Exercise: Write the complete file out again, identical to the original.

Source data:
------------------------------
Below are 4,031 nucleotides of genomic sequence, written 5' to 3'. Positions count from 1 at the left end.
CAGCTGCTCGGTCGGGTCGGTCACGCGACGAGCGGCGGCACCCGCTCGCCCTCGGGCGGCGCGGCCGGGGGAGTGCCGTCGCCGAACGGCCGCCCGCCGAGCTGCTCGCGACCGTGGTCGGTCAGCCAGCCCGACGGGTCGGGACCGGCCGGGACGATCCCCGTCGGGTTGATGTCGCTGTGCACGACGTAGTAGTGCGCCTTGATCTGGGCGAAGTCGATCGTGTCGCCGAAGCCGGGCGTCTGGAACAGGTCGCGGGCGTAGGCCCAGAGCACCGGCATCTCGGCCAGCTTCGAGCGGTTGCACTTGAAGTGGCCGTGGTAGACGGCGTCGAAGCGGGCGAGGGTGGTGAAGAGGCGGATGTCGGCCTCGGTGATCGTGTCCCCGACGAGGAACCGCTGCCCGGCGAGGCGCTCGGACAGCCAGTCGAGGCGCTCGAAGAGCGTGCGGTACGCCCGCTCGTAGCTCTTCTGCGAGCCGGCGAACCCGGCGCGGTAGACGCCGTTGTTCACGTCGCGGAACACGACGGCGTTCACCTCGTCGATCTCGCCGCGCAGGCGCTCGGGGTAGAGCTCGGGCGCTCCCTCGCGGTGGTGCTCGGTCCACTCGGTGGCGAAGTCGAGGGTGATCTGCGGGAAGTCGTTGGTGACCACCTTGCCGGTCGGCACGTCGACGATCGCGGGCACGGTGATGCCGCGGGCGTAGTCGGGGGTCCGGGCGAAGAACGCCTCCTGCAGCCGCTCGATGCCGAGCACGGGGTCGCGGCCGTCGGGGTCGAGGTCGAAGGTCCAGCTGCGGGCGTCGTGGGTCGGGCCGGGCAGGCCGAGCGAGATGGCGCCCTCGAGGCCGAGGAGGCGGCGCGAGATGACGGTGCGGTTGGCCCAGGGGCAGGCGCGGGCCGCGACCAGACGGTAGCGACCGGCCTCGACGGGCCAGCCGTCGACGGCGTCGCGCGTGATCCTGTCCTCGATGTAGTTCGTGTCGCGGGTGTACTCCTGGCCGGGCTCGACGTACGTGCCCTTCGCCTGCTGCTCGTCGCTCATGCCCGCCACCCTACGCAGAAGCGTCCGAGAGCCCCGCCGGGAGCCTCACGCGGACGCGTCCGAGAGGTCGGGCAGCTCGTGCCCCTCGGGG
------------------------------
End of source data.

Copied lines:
Below are 4,031 nucleotides of genomic sequence, written 5' to 3'. Positions count from 1 at the left end.
CAGCTGCTCGGTCGGGTCGGTCACGCGACGAGCGGCGGCACCCGCTCGCCCTCGGGCGGCGCGGCCGGGGGAGTGCCGTCGCCGAACGGCCGCCCGCCGAGCTGCTCGCGACCGTGGTCGGTCAGCCAGCCCGACGGGTCGGGACCGGCCGGGACGATCCCCGTCGGGTTGATGTCGCTGTGCACGACGTAGTAGTGCGCCTTGATCTGGGCGAAGTCGATCGTGTCGCCGAAGCCGGGCGTCTGGAACAGGTCGCGGGCGTAGGCCCAGAGCACCGGCATCTCGGCCAGCTTCGAGCGGTTGCACTTGAAGTGGCCGTGGTAGACGGCGTCGAAGCGGGCGAGGGTGGTGAAGAGGCGGATGTCGGCCTCGGTGATCGTGTCCCCGACGAGGAACCGCTGCCCGGCGAGGCGCTCGGACAGCCAGTCGAGGCGCTCGAAGAGCGTGCGGTACGCCCGCTCGTAGCTCTTCTGCGAGCCGGCGAACCCGGCGCGGTAGACGCCGTTGTTCACGTCGCGGAACACGACGGCGTTCACCTCGTCGATCTCGCCGCGCAGGCGCTCGGGGTAGAGCTCGGGCGCTCCCTCGCGGTGGTGCTCGGTCCACTCGGTGGCGAAGTCGAGGGTGATCTGCGGGAAGTCGTTGGTGACCACCTTGCCGGTCGGCACGTCGACGATCGCGGGCACGGTGATGCCGCGGGCGTAGTCGGGGGTCCGGGCGAAGAACGCCTCCTGCAGCCGCTCGATGCCGAGCACGGGGTCGCGGCCGTCGGGGTCGAGGTCGAAGGTCCAGCTGCGGGCGTCGTGGGTCGGGCCGGGCAGGCCGAGCGAGATGGCGCCCTCGAGGCCGAGGAGGCGGCGCGAGATGACGGTGCGGTTGGCCCAGGGGCAGGCGCGGGCCGCGACCAGACGGTAGCGACCGGCCTCGACGGGCCAGCCGTCGACGGCGTCGCGCGTGATCCTGTCCTCGATGTAGTTCGTGTCGCGGGTGTACTCCTGGCCGGGCTCGACGTACGTGCCCTTCGCCTGCTGCTCGTCGCTCATGCCCGCCACCCTACGCAGAAGCGTCCGAGAGCCCCGCCGGGAGCCTCACGCGGACGCGTCCGAGAGGTCGGGCAGCTCGTGCCCCTCGGGG